BRASILIA, Brazil (AP) — Rita Lee Jones, Brazil’s million-selling “Queen of Rock” who gained an international following through her colorful and candid style and such hits as “Ovelha Negra,” “Mania de Você” and “Now Only Missing You,” has died at 75.
Otherwise known as Rita Lee, she died at her home in Sao Paulo on Monday evening, according to a statement posted to her official Instagram account.
With a career spanning six decades, the Sao Paulo native left a lasting mark with her irreverence, creativity and compositions containing messages that helped introduce Brazilian society to feminism, while also candidly addressing her struggles with drug abuse.
Although she regarded her voice as “weak and a little out of tune,′ like a sparrow’s, she enjoyed a long run of top-selling albums, including “Rita Lee” and “Rita Lee & Roberto de Carvalho,” and dozens of her songs were featured in widely watched telenovelas in Latin America. The behemoth television network Globo used her rendition of the song “Poison Weed” (Poison Ivy) in three of its programs.
“I was not born to get married and wash underwear. I wanted the same freedom as the boys who used to play in the street with their toy cars,” she told the Brazilian edition of Rolling Stone in 2008. “When I got into music, I realized that the “machos” reigned absolute, even more in rock music. ‘Wow’, I said, ‘this is where I’m going to let my fangs out and, literally, give them a hard time.’”
She was a singer and songwriter praised for her versatility, playing at least five instruments: drums, guitar, piano, harmonica and autoharp. She was also one of the first Brazilian musicians to use electric guitar.
Eventually, her popularity extended beyond Brazil. She performed in Portugal, England, Spain, France and Germany. In 1988, the British newspaper Daily Mirror revealed that then-Prince Charles admired her song “Lança Perfume” and considered her his favorite singer. She won a Latin Grammy in the Best Portuguese Language Album category in 2001, for her album “3001.”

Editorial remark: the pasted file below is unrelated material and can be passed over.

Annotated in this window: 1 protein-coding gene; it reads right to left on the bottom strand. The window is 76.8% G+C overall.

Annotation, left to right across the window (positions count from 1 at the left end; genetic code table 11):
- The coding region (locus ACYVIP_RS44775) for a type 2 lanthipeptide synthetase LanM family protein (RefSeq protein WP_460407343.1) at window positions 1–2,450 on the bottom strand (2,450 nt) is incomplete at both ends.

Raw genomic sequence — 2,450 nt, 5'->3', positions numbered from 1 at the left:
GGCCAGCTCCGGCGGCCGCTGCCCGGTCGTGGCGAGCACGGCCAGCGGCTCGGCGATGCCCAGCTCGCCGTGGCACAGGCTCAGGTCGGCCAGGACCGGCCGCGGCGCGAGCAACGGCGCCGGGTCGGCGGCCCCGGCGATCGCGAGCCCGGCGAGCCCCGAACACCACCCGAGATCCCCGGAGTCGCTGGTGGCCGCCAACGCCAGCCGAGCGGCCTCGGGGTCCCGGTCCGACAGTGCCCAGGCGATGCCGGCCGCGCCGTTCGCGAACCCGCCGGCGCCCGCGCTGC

Rita Lee rose to fame with the group Os Mutantes (The Mutants), starting in 1966. Colors and creativity, as well as irony and irreverence, were Lee’s trademarks from the start, evident in the flamboyant costumes she performed in her shows. By the mid-1970s, after selling 200,000 copies of the album “Forbidden Fruit,” Lee began to be called the “queen of rock” on the music scene. Hits on “Forbidden Fruit” include “Now Only Missing You” and “Ovelha Negra,” long played on radio stations and Brazilian soap operas.
In an interview with the music website I Have More Records Than Friends! in 2017, Lulu Santos, judge of the Brazilian version of The Voice, recalled seeing Rita Lee play autoharp at a concert.
“She brought that thing on stage, in those clothes… it was completely mythological,” the musician said. “There really is a lineage of ‘girls’ tied to rock in Brazil, of which she is a legitimate representative. But I see her as an element that distances herself from the clichés of rock.” She, from her feminine point of view, sees the clumsiness of the worn-out cliché of the male rocker, the one who plays with his legs open. She saw right through him.”
She was one of the first public figures in Brazil to popularize feminist themes, such as infusing the lyrics of her 1979 song “Mania de Voce” (Mania for You) with female sexuality and pleasure. Similar songs followed, such as “Amor e Sexo” (Love and Sex) which contrasted the two in detail and “Lança Perfume” (Spray Perfume), an ode to unbridled hedonism.
Later in life, she became a vegan and animal rights activist. For decades, she kept her hair bright red and often wore matching lenses, a popular look that she discarded in recent years as she allowed her gray to grow out. She resolved in 2015 to reinvent herself as a white butterfly.
In her autobiography, published the following year, she didn’t shy from describing the sexual abuse she suffered as a child at the hands of a man who had come to fix her mother’s sewing machine.
She also referred to herself as a “rebel” and “hippie communist,” and wrote of sneaking out the windows of her house as a teenager to play, being arrested during the dictatorship for possession of marijuana, and her multiple stints in rehab clinics for drugs and alcohol.
“I recognize that my best songs were written in an altered state, and my worst too. I only regret my delay in realizing that the ‘medicine’ had long since expired,” she wrote. “My generation suffered the claustrophobia of a brutal dictatorship, and using drugs was a way to breathe airs of freedom.”
In an interview with the television program Fantastico in 2020, she explained that physical frailty had prompted her to leave the stage eight years earlier.
“Getting old, for me, was a surprise, because I’ve never been old in my life,” she told the show. “I was left wanting to live my old age away from the stage, without sharing it with the public.”
A public wake will be held at the planetarium in Sao Paulo on May 10, according to the Instagram post.
She is survived by her three children and her husband, musician Roberto do Carvalho, with whom she shared a 44-year musical partnership. In 2021, they released a new song, Change, together, and a remix of some of the singer’s biggest hits.
Years before, she imagined her future death, as if prophesying:
“I will be in heaven,” she wrote, “with my soul present playing my autoharp and singing to God, ‘Thank you, Lord, finally sedated.’ Epitaph: She was never a good example, but she was good people.”